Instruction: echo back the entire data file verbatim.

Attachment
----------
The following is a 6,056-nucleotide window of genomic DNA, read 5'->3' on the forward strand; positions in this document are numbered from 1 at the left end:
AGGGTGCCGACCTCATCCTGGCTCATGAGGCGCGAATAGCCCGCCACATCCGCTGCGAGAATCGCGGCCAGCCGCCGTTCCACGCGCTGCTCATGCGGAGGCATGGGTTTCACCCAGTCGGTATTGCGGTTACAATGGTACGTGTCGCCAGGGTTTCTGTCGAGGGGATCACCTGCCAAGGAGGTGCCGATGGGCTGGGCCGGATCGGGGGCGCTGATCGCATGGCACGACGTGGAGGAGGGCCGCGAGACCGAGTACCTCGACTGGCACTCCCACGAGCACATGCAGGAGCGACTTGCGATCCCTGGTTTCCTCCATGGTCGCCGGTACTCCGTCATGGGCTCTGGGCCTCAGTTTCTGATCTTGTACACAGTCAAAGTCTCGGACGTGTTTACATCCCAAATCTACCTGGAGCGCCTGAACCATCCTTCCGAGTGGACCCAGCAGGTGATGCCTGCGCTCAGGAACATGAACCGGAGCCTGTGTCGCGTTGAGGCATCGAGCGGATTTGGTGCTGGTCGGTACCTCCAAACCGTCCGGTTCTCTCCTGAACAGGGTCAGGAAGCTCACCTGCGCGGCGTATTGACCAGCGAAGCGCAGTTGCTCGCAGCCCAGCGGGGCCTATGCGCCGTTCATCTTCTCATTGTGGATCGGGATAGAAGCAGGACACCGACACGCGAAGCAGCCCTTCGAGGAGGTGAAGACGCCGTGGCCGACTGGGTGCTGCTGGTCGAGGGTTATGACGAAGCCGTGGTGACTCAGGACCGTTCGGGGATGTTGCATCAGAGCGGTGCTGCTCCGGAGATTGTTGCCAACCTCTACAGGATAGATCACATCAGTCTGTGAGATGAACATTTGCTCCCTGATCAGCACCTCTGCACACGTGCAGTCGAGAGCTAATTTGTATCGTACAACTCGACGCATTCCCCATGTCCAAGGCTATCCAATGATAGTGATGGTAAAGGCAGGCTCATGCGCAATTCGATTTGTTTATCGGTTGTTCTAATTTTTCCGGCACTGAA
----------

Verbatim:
The following is a 6,056-nucleotide window of genomic DNA, read 5'->3' on the forward strand; positions in this document are numbered from 1 at the left end:
AGGGTGCCGACCTCATCCTGGCTCATGAGGCGCGAATAGCCCGCCACATCCGCTGCGAGAATCGCGGCCAGCCGCCGTTCCACGCGCTGCTCATGCGGAGGCATGGGTTTCACCCAGTCGGTATTGCGGTTACAATGGTACGTGTCGCCAGGGTTTCTGTCGAGGGGATCACCTGCCAAGGAGGTGCCGATGGGCTGGGCCGGATCGGGGGCGCTGATCGCATGGCACGACGTGGAGGAGGGCCGCGAGACCGAGTACCTCGACTGGCACTCCCACGAGCACATGCAGGAGCGACTTGCGATCCCTGGTTTCCTCCATGGTCGCCGGTACTCCGTCATGGGCTCTGGGCCTCAGTTTCTGATCTTGTACACAGTCAAAGTCTCGGACGTGTTTACATCCCAAATCTACCTGGAGCGCCTGAACCATCCTTCCGAGTGGACCCAGCAGGTGATGCCTGCGCTCAGGAACATGAACCGGAGCCTGTGTCGCGTTGAGGCATCGAGCGGATTTGGTGCTGGTCGGTACCTCCAAACCGTCCGGTTCTCTCCTGAACAGGGTCAGGAAGCTCACCTGCGCGGCGTATTGACCAGCGAAGCGCAGTTGCTCGCAGCCCAGCGGGGCCTATGCGCCGTTCATCTTCTCATTGTGGATCGGGATAGAAGCAGGACACCGACACGCGAAGCAGCCCTTCGAGGAGGTGAAGACGCCGTGGCCGACTGGGTGCTGCTGGTCGAGGGTTATGACGAAGCCGTGGTGACTCAGGACCGTTCGGGGATGTTGCATCAGAGCGGTGCTGCTCCGGAGATTGTTGCCAACCTCTACAGGATAGATCACATCAGTCTGTGAGATGAACATTTGCTCCCTGATCAGCACCTCTGCACACGTGCAGTCGAGAGCTAATTTGTATCGTACAACTCGACGCATTCCCCATGTCCAAGGCTATCCAATGATAGTGATGGTAAAGGCAGGCTCATGCGCAATTCGATTTGTTTATCGGTTGTTCTAATTTTTCCGGCACTGAA